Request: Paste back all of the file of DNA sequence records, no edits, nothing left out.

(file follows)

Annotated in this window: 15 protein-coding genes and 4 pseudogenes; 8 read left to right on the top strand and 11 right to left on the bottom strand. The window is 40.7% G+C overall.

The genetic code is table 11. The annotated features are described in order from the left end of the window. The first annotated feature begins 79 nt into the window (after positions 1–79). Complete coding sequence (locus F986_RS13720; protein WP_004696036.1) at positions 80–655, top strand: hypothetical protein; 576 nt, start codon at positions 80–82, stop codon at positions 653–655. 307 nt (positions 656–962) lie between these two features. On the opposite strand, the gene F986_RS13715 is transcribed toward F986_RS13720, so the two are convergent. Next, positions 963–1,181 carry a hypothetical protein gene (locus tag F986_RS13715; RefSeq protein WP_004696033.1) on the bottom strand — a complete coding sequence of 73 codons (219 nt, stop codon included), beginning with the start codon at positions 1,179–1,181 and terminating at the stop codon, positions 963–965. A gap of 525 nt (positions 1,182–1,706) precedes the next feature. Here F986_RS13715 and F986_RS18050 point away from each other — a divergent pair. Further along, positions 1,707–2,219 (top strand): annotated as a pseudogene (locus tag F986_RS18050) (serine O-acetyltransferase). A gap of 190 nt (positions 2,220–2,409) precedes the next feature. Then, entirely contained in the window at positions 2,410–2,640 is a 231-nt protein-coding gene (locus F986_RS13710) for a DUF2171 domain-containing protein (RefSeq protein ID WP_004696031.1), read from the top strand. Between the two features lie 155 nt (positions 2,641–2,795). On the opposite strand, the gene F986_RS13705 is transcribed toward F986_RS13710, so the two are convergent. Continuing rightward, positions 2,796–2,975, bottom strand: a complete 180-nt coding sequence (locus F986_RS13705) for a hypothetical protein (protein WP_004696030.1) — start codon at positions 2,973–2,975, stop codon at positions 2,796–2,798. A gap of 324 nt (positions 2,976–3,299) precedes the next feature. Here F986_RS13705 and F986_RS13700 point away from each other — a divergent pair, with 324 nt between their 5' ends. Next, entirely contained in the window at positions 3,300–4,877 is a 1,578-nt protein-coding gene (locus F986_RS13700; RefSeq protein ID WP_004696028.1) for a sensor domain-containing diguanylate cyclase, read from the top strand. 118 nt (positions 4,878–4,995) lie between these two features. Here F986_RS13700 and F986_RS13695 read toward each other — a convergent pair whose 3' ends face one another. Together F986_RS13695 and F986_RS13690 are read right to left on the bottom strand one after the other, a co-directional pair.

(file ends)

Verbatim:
Annotated in this window: 15 protein-coding genes and 4 pseudogenes; 8 read left to right on the top strand and 11 right to left on the bottom strand. The window is 40.7% G+C overall.

The genetic code is table 11. The annotated features are described in order from the left end of the window. The first annotated feature begins 79 nt into the window (after positions 1–79). Complete coding sequence (locus F986_RS13720; protein WP_004696036.1) at positions 80–655, top strand: hypothetical protein; 576 nt, start codon at positions 80–82, stop codon at positions 653–655. 307 nt (positions 656–962) lie between these two features. On the opposite strand, the gene F986_RS13715 is transcribed toward F986_RS13720, so the two are convergent. Next, positions 963–1,181 carry a hypothetical protein gene (locus tag F986_RS13715; RefSeq protein WP_004696033.1) on the bottom strand — a complete coding sequence of 73 codons (219 nt, stop codon included), beginning with the start codon at positions 1,179–1,181 and terminating at the stop codon, positions 963–965. A gap of 525 nt (positions 1,182–1,706) precedes the next feature. Here F986_RS13715 and F986_RS18050 point away from each other — a divergent pair. Further along, positions 1,707–2,219 (top strand): annotated as a pseudogene (locus tag F986_RS18050) (serine O-acetyltransferase). A gap of 190 nt (positions 2,220–2,409) precedes the next feature. Then, entirely contained in the window at positions 2,410–2,640 is a 231-nt protein-coding gene (locus F986_RS13710) for a DUF2171 domain-containing protein (RefSeq protein ID WP_004696031.1), read from the top strand. Between the two features lie 155 nt (positions 2,641–2,795). On the opposite strand, the gene F986_RS13705 is transcribed toward F986_RS13710, so the two are convergent. Continuing rightward, positions 2,796–2,975, bottom strand: a complete 180-nt coding sequence (locus F986_RS13705) for a hypothetical protein (protein WP_004696030.1) — start codon at positions 2,973–2,975, stop codon at positions 2,796–2,798. A gap of 324 nt (positions 2,976–3,299) precedes the next feature. Here F986_RS13705 and F986_RS13700 point away from each other — a divergent pair, with 324 nt between their 5' ends. Next, entirely contained in the window at positions 3,300–4,877 is a 1,578-nt protein-coding gene (locus F986_RS13700; RefSeq protein ID WP_004696028.1) for a sensor domain-containing diguanylate cyclase, read from the top strand. 118 nt (positions 4,878–4,995) lie between these two features. Here F986_RS13700 and F986_RS13695 read toward each other — a convergent pair whose 3' ends face one another. Together F986_RS13695 and F986_RS13690 are read right to left on the bottom strand one after the other, a co-directional pair.